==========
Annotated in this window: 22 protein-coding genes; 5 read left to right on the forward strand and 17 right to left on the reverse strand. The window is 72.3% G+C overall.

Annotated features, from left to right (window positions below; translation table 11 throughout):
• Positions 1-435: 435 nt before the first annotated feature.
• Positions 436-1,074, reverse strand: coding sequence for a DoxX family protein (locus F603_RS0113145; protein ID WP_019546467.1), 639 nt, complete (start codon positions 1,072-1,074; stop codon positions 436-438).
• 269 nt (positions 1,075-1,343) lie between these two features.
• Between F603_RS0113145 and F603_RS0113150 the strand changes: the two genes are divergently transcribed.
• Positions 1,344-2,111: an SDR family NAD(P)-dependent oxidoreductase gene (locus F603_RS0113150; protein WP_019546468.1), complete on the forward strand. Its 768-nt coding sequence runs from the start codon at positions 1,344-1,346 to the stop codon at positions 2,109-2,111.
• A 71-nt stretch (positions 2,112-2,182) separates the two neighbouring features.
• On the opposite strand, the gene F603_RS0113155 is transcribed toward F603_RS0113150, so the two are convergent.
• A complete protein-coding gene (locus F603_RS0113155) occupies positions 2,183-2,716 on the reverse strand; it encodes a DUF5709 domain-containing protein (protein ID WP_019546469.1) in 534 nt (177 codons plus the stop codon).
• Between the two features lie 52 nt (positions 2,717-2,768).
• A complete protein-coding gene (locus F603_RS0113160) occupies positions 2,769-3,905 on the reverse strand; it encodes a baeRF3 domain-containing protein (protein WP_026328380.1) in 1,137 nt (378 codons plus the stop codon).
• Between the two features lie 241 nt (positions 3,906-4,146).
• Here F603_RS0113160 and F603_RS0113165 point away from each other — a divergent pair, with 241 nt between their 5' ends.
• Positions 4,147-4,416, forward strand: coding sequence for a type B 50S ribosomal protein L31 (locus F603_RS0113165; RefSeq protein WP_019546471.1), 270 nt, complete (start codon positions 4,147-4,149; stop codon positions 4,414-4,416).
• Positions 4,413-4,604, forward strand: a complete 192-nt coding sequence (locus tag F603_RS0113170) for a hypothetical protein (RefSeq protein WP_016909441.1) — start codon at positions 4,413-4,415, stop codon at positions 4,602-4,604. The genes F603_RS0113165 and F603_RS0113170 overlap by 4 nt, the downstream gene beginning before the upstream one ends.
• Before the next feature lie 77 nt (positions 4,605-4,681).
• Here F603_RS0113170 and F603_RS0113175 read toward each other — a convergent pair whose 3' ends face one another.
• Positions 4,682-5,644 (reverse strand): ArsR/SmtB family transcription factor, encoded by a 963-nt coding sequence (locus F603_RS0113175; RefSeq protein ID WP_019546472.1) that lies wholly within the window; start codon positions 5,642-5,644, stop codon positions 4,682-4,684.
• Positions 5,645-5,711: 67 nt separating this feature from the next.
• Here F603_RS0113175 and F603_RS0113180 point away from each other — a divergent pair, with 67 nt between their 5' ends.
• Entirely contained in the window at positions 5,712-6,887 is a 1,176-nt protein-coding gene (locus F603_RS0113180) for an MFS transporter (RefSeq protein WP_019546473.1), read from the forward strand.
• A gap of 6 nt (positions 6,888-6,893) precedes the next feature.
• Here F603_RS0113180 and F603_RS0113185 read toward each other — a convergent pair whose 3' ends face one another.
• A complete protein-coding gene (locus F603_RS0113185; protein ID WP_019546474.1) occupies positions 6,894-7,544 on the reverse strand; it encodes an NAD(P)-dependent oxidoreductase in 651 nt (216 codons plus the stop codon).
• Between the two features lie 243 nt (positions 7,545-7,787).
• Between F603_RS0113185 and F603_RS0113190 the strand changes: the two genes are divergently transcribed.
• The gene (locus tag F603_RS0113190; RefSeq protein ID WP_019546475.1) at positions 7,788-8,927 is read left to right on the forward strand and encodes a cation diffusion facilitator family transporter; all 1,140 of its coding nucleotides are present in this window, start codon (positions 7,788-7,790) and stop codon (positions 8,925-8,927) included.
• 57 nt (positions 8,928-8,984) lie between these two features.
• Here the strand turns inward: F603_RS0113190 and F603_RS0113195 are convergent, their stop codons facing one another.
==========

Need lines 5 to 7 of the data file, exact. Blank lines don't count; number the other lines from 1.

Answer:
• 269 nt (positions 1,075-1,343) lie between these two features.
• Between F603_RS0113145 and F603_RS0113150 the strand changes: the two genes are divergently transcribed.
• Positions 1,344-2,111: an SDR family NAD(P)-dependent oxidoreductase gene (locus F603_RS0113150; protein WP_019546468.1), complete on the forward strand. Its 768-nt coding sequence runs from the start codon at positions 1,344-1,346 to the stop codon at positions 2,109-2,111.